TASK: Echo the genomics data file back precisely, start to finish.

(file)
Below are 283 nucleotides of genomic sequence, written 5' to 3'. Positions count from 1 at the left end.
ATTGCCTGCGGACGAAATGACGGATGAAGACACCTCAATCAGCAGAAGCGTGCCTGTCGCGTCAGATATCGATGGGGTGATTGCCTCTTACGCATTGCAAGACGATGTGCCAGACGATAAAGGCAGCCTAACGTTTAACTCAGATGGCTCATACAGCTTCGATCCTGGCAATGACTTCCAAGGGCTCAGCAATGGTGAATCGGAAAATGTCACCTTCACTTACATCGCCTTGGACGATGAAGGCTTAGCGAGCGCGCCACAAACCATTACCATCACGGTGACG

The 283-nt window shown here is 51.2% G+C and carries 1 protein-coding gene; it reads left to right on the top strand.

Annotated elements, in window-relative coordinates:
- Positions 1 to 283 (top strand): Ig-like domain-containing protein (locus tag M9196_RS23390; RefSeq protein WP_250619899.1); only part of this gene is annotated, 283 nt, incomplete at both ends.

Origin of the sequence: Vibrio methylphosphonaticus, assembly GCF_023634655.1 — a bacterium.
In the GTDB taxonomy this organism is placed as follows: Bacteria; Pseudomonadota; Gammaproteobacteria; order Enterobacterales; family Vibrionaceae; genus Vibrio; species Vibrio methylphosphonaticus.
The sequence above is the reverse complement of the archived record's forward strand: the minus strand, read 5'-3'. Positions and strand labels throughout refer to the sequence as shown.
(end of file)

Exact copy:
Below are 283 nucleotides of genomic sequence, written 5' to 3'. Positions count from 1 at the left end.
ATTGCCTGCGGACGAAATGACGGATGAAGACACCTCAATCAGCAGAAGCGTGCCTGTCGCGTCAGATATCGATGGGGTGATTGCCTCTTACGCATTGCAAGACGATGTGCCAGACGATAAAGGCAGCCTAACGTTTAACTCAGATGGCTCATACAGCTTCGATCCTGGCAATGACTTCCAAGGGCTCAGCAATGGTGAATCGGAAAATGTCACCTTCACTTACATCGCCTTGGACGATGAAGGCTTAGCGAGCGCGCCACAAACCATTACCATCACGGTGACG

The 283-nt window shown here is 51.2% G+C and carries 1 protein-coding gene; it reads left to right on the top strand.

Annotated elements, in window-relative coordinates:
- Positions 1 to 283 (top strand): Ig-like domain-containing protein (locus tag M9196_RS23390; RefSeq protein WP_250619899.1); only part of this gene is annotated, 283 nt, incomplete at both ends.

Origin of the sequence: Vibrio methylphosphonaticus, assembly GCF_023634655.1 — a bacterium.
In the GTDB taxonomy this organism is placed as follows: Bacteria; Pseudomonadota; Gammaproteobacteria; order Enterobacterales; family Vibrionaceae; genus Vibrio; species Vibrio methylphosphonaticus.
The sequence above is the reverse complement of the archived record's forward strand: the minus strand, read 5'-3'. Positions and strand labels throughout refer to the sequence as shown.